Concluding the application of rights defender Özlem Dalkıran, who was on trial in the Büyükada case, the Constitutional Court has unanimously concluded that her right to personal liberty and security was violated by her imprisonment.
Constitutional Court has handed down its ruling on the application of rights defender Özlem Dalkıran, who was on trial in Büyükada case.
The Court has concluded that her right to personal liberty and security guaranteed by Article 19 of the Constitution has been violated and ruled that Dalkıran shall be paid 40 thousand lira in non-pecuniary damages. The ruling has been handed down unanimously by Presiding Judge Zühtü Arslan, Vice Presiding Judges Hasan Tahsin Gökcan, Kadir Özkaya and members Engin Yıldırım, Hicabi Dursun, Celal Mümtaz Akıncı, Muammer Topal.
Speaking to bianet about the ruling, Özlem Dalkıran has reminded us that the case is still awaiting an examination and ruling by the Court of Cassation and said, “It is happy news, but this is not over.”
The top court has also found it “admissible” with a majority of votes that Özlem Dalkıran’s right to personal liberty and security has been violated on the grounds that her imprisonment was not lawful.
Of 10 human rights defenders who met for a workshop in a hotel in Büyükada, İstanbul, Özlem Dalkıran was detained in a police raid on July 5 and arrested on July 18. She remained behind bars until October 25, 2017. She was sentenced to 1 year, 13 months in prison in the ensuing trial known as the Büyükada case. The appeals process is still ongoing.
‘On behalf of all human rights defenders…’
Özlem Dalkıran has noted that the Constitutional Court has referred to her as a human rights defender. “I accept it with great pleasure on behalf of all human rights defenders,” Dalkıran has commented.
The related part of the Constitutional Court ruling briefly reads as follows: “The applicant, who is one of the founders of Amnesty International Turkey, is a human rights defenders known in civil society, primarily in the Hrant Dink Foundation and Helsinki Citizens Assembly.”
‘No evidence presented as to the accusation’
Özlem Dalkıran has also underlined that with this ruling handed down by the Constitutional Court, it is now confirmed that the most basic duty to be fulfilled by the İstanbul 35th Heavy Penal Court, where the trial was held, and the court of appeals (Regional Court of Justice), namely the prosecutor’s obligation to prove the crime, was not fulfilled.
The ruling of the Constitutional Court has indicated that “there was no evidence as to the fact that the meeting was secret,” noting that “even when the meeting had been secret, it would not have constituted a crime in itself.” The ruling of the top court has also noted that “no evidence was presented as to the fact that the meeting was held for aiding terrorist organizations or espionage or that the issues discussed in the meeting constituted a crime.”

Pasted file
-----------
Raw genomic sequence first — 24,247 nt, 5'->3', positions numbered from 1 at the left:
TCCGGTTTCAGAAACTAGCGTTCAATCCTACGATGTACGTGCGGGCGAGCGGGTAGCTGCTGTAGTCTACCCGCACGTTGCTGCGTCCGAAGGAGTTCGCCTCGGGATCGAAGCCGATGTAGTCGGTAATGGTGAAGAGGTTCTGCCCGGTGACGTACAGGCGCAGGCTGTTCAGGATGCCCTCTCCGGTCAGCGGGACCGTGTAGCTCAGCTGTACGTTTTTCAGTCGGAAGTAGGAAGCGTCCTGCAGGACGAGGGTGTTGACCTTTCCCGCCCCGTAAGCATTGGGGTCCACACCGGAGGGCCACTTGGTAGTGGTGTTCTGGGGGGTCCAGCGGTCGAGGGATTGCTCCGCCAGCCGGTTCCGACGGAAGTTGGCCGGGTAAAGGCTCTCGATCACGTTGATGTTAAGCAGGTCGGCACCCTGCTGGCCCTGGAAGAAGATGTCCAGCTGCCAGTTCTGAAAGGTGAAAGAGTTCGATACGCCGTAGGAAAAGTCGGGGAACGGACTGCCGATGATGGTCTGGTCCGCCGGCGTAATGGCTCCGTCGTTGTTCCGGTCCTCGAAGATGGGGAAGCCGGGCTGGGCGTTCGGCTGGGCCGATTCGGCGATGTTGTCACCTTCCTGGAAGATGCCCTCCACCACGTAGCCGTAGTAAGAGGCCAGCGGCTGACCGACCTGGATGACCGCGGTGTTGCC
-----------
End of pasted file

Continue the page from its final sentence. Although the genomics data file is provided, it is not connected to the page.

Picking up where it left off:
According to the ruling, it was also not inquired why it was considered crime evidence that Dalkıran said in WhatApp messages that the electronic devices were turned off until they arrived at the hotel.
“According to the applicant’s defense and the scope of the file, it has been concluded that strong indication regarding the committal of the crime necessary for the imprisonment in the concrete case was not sufficiently put forward,” the Constitutional Court has said in its ruling.
‘Arrest warrant is against the law’
The ruling has underlined that the arrest of Dalkıran was against the law and she shall be paid damages for this violation. “In the application, it has been concluded that the Article 19/3 of the Constitution was violated as the imprisonment was not lawful,” the top court has noted.
The Constitutional Court has also examined Özlem Dalkıran’s allegation that the detention was against the law and the period of detention was surpassed, which led to a violation of her right to personal liberty and security. The Court has found this application inadmissible on the grounds that not all legal remedies have been exhausted.
Moreover, the alleged violations of right to a free trial, presumption of innocence and the right to dignity and respect are also found inadmissible.
Dissenting opinion by court members
In their dissenting opinion to the ruling, Constitutional Court members Rıdvan Güleç and Basri Bağcı have noted that the arrest of Dalkıran was groundless: “What was done in giving a ruling of arrest was nothing other than listing the evidence in the file in headings.
“It is seen that it was not adequately evaluated why a meeting which would have been expected to be held in a very secret manner, as required by the quality of the crime, was held in the hall of a hotel with open doors and why the interpreter to work in the meeting was hired from the market in a way that would have not complied with the quality of the related incident.”
The dissenting opinion of the top court members has also noted that “a ruling of arrest was given without adequately discussing why the other protection measures, instead of arrest, would fall short while another protection order should have been imposed on the applicant.”